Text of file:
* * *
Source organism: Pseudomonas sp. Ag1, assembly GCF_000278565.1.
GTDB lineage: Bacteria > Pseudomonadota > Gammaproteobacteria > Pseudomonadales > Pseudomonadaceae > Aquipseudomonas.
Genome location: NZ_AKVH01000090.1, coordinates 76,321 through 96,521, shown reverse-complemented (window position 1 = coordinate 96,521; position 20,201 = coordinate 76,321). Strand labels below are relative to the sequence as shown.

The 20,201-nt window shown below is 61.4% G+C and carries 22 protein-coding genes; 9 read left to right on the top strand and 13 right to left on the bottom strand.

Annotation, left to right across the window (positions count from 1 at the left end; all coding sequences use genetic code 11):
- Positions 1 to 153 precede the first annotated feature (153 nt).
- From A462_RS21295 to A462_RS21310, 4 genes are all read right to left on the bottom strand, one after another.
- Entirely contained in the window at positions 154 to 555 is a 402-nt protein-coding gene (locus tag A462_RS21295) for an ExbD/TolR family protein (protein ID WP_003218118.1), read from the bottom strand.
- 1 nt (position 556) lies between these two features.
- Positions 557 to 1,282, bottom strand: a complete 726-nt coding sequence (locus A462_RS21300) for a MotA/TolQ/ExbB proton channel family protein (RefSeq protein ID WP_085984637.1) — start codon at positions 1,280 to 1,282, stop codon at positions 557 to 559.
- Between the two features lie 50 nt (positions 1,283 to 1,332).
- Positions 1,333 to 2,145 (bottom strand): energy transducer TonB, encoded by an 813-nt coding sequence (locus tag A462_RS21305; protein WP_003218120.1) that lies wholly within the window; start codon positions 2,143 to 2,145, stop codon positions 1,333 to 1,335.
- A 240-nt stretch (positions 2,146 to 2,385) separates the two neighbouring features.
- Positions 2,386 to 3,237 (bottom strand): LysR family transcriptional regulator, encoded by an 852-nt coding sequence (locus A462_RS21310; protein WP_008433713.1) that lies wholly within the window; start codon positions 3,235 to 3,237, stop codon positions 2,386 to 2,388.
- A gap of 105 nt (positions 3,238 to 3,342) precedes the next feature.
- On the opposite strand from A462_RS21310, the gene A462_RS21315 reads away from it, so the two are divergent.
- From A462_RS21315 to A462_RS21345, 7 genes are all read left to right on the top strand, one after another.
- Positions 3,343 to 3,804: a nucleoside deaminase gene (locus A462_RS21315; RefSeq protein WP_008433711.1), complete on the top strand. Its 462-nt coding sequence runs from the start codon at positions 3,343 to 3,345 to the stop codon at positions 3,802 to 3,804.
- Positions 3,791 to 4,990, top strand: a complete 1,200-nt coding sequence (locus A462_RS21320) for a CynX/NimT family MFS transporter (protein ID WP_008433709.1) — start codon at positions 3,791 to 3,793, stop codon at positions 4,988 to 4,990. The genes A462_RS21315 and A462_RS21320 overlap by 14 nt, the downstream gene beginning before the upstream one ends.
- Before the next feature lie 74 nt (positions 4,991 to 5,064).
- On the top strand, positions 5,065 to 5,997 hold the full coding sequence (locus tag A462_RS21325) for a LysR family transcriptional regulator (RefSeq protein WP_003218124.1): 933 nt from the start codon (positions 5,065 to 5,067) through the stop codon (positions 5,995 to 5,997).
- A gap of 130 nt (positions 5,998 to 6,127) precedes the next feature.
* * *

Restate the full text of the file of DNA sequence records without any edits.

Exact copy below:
Source organism: Pseudomonas sp. Ag1, assembly GCF_000278565.1.
GTDB lineage: Bacteria > Pseudomonadota > Gammaproteobacteria > Pseudomonadales > Pseudomonadaceae > Aquipseudomonas.
Genome location: NZ_AKVH01000090.1, coordinates 76,321 through 96,521, shown reverse-complemented (window position 1 = coordinate 96,521; position 20,201 = coordinate 76,321). Strand labels below are relative to the sequence as shown.

The 20,201-nt window shown below is 61.4% G+C and carries 22 protein-coding genes; 9 read left to right on the top strand and 13 right to left on the bottom strand.

Annotation, left to right across the window (positions count from 1 at the left end; all coding sequences use genetic code 11):
- Positions 1 to 153 precede the first annotated feature (153 nt).
- From A462_RS21295 to A462_RS21310, 4 genes are all read right to left on the bottom strand, one after another.
- Entirely contained in the window at positions 154 to 555 is a 402-nt protein-coding gene (locus tag A462_RS21295) for an ExbD/TolR family protein (protein ID WP_003218118.1), read from the bottom strand.
- 1 nt (position 556) lies between these two features.
- Positions 557 to 1,282, bottom strand: a complete 726-nt coding sequence (locus A462_RS21300) for a MotA/TolQ/ExbB proton channel family protein (RefSeq protein ID WP_085984637.1) — start codon at positions 1,280 to 1,282, stop codon at positions 557 to 559.
- Between the two features lie 50 nt (positions 1,283 to 1,332).
- Positions 1,333 to 2,145 (bottom strand): energy transducer TonB, encoded by an 813-nt coding sequence (locus tag A462_RS21305; protein WP_003218120.1) that lies wholly within the window; start codon positions 2,143 to 2,145, stop codon positions 1,333 to 1,335.
- A 240-nt stretch (positions 2,146 to 2,385) separates the two neighbouring features.
- Positions 2,386 to 3,237 (bottom strand): LysR family transcriptional regulator, encoded by an 852-nt coding sequence (locus A462_RS21310; protein WP_008433713.1) that lies wholly within the window; start codon positions 3,235 to 3,237, stop codon positions 2,386 to 2,388.
- A gap of 105 nt (positions 3,238 to 3,342) precedes the next feature.
- On the opposite strand from A462_RS21310, the gene A462_RS21315 reads away from it, so the two are divergent.
- From A462_RS21315 to A462_RS21345, 7 genes are all read left to right on the top strand, one after another.
- Positions 3,343 to 3,804: a nucleoside deaminase gene (locus A462_RS21315; RefSeq protein WP_008433711.1), complete on the top strand. Its 462-nt coding sequence runs from the start codon at positions 3,343 to 3,345 to the stop codon at positions 3,802 to 3,804.
- Positions 3,791 to 4,990, top strand: a complete 1,200-nt coding sequence (locus A462_RS21320) for a CynX/NimT family MFS transporter (protein ID WP_008433709.1) — start codon at positions 3,791 to 3,793, stop codon at positions 4,988 to 4,990. The genes A462_RS21315 and A462_RS21320 overlap by 14 nt, the downstream gene beginning before the upstream one ends.
- Before the next feature lie 74 nt (positions 4,991 to 5,064).
- On the top strand, positions 5,065 to 5,997 hold the full coding sequence (locus tag A462_RS21325) for a LysR family transcriptional regulator (RefSeq protein WP_003218124.1): 933 nt from the start codon (positions 5,065 to 5,067) through the stop codon (positions 5,995 to 5,997).
- A gap of 130 nt (positions 5,998 to 6,127) precedes the next feature.